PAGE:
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Clin Exp Immunol. 2019 Sep;197(3):294-307. doi: 10.1111/cei.13334. Epub 2019 Jun 9.

The immune system and psychiatric disease: a basic science perspective.

Author information

1
Department of Psychiatry, Perelman School of Medicine, University of Pennsylvania, The Children's Hospital of Philadelphia, Philadelphia, PA, USA.
2
Department of Psychiatry and Weill Institute for Neurosciences, University of California, San Francisco, San Francisco, CA, USA.

Abstract

Mental illness exerts a major burden on human health, yet evidence-based treatments are rudimentary due to a limited understanding of the underlying pathologies. Clinical studies point to roles for the immune system in psychiatric diseases, while basic science has revealed that the brain has an active and multi-cellular resident immune system that interacts with peripheral immunity and impacts behavior. In this perspective, we highlight evidence of immune involvement in human psychiatric disease and review data from animal models that link immune signaling to neuronal function and behavior. We propose a conceptual framework for linking advances in basic neuroimmunology to their potential relevance for psychiatric diseases, based on the subtypes of immune responses defined in peripheral tissues. Our goal is to identify novel areas of focus for future basic and translational studies that may reveal the potential of the immune system for diagnosing and treating mental illnesses.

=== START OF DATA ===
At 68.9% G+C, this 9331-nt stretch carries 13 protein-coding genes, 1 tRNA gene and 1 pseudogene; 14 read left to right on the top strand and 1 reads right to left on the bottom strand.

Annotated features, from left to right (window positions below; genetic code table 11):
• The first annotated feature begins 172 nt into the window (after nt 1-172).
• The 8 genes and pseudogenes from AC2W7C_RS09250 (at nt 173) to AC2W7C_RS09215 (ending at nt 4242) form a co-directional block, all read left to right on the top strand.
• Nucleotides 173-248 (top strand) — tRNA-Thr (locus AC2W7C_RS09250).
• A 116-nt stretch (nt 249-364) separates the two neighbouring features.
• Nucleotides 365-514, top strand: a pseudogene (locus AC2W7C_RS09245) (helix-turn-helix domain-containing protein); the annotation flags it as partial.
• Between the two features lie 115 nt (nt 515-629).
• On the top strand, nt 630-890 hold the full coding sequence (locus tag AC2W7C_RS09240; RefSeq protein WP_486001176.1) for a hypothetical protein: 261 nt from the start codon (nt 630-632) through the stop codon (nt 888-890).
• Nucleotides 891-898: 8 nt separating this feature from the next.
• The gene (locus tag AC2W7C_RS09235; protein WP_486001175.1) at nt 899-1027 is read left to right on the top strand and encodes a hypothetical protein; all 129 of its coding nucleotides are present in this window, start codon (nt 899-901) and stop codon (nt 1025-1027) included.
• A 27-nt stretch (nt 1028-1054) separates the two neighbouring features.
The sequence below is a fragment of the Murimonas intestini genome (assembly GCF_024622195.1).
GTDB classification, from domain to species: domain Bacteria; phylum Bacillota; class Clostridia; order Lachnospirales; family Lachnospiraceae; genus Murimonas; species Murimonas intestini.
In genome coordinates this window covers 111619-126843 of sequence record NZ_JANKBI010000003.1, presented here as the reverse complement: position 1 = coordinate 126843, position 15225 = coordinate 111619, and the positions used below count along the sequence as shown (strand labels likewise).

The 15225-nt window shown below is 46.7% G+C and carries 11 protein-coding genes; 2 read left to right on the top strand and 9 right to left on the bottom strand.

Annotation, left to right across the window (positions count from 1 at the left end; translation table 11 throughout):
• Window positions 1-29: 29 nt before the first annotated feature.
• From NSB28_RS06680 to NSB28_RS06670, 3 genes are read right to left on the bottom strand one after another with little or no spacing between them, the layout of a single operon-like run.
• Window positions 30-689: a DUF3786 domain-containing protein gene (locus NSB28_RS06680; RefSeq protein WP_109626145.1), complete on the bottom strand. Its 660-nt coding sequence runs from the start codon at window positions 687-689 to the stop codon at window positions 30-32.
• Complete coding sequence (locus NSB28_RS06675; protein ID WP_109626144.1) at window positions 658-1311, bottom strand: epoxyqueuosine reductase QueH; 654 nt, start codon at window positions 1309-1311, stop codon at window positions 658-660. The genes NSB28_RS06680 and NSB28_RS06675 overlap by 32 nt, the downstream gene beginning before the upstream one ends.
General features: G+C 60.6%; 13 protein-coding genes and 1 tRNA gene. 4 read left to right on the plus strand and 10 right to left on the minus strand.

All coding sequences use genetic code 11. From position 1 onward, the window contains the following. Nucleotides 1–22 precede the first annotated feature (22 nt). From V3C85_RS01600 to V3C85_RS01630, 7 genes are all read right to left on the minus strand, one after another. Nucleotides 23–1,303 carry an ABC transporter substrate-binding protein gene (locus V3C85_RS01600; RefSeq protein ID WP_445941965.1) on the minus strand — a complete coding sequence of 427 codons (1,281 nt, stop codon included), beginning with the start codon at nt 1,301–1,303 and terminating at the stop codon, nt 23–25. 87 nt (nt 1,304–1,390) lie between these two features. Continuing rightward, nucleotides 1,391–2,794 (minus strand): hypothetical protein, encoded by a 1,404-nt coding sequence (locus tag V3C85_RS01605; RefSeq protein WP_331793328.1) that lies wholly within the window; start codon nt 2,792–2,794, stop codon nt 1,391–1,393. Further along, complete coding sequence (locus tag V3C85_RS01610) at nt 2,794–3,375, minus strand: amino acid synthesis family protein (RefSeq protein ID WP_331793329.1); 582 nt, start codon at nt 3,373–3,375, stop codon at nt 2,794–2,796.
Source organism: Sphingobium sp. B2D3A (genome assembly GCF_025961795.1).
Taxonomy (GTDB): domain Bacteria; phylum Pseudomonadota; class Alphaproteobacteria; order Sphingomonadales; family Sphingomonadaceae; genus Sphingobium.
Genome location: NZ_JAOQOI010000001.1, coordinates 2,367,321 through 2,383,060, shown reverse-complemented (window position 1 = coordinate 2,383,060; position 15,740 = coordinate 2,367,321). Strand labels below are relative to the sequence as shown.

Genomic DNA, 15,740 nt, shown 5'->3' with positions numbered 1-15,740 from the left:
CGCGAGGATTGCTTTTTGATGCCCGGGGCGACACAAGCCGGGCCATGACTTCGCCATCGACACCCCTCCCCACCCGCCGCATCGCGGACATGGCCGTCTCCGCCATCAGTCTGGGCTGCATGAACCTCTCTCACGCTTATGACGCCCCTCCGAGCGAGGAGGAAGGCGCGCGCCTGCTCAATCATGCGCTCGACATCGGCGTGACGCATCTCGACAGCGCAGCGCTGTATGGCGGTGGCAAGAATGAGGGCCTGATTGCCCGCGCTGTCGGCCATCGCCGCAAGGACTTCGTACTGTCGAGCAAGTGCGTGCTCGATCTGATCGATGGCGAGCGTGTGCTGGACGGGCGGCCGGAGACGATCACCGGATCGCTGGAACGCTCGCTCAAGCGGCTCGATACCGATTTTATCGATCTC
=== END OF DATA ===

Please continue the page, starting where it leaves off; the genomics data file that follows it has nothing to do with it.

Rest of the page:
KEYWORDS:

brain; human; neuroimmunology; psychiatry

PMID:
31125426
PMCID:
PMC6693968
[Available on 2020-09-01]
DOI:
10.1111/cei.13334

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